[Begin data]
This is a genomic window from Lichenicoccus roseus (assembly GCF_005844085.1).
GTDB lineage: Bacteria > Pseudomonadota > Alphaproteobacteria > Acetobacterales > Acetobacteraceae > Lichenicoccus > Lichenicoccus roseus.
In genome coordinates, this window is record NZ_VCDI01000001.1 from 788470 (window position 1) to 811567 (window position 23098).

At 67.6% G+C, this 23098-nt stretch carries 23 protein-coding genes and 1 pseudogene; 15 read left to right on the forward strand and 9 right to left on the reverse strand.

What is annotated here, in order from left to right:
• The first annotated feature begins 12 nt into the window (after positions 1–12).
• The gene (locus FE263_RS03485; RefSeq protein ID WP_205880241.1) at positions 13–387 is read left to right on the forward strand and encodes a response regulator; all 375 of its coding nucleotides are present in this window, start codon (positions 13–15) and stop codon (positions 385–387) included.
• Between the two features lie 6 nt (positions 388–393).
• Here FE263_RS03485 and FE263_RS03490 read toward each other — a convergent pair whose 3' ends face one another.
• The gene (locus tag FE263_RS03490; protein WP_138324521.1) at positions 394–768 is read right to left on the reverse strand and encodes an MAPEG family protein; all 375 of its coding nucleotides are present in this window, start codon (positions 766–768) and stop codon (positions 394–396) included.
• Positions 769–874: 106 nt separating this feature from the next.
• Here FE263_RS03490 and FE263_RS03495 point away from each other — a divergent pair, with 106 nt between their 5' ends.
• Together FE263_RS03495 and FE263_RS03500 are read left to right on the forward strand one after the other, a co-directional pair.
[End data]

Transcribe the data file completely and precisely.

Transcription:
This is a genomic window from Lichenicoccus roseus (assembly GCF_005844085.1).
GTDB lineage: Bacteria > Pseudomonadota > Alphaproteobacteria > Acetobacterales > Acetobacteraceae > Lichenicoccus > Lichenicoccus roseus.
In genome coordinates, this window is record NZ_VCDI01000001.1 from 788470 (window position 1) to 811567 (window position 23098).

At 67.6% G+C, this 23098-nt stretch carries 23 protein-coding genes and 1 pseudogene; 15 read left to right on the forward strand and 9 right to left on the reverse strand.

What is annotated here, in order from left to right:
• The first annotated feature begins 12 nt into the window (after positions 1–12).
• The gene (locus FE263_RS03485; RefSeq protein ID WP_205880241.1) at positions 13–387 is read left to right on the forward strand and encodes a response regulator; all 375 of its coding nucleotides are present in this window, start codon (positions 13–15) and stop codon (positions 385–387) included.
• Between the two features lie 6 nt (positions 388–393).
• Here FE263_RS03485 and FE263_RS03490 read toward each other — a convergent pair whose 3' ends face one another.
• The gene (locus tag FE263_RS03490; protein WP_138324521.1) at positions 394–768 is read right to left on the reverse strand and encodes an MAPEG family protein; all 375 of its coding nucleotides are present in this window, start codon (positions 766–768) and stop codon (positions 394–396) included.
• Positions 769–874: 106 nt separating this feature from the next.
• Here FE263_RS03490 and FE263_RS03495 point away from each other — a divergent pair, with 106 nt between their 5' ends.
• Together FE263_RS03495 and FE263_RS03500 are read left to right on the forward strand one after the other, a co-directional pair.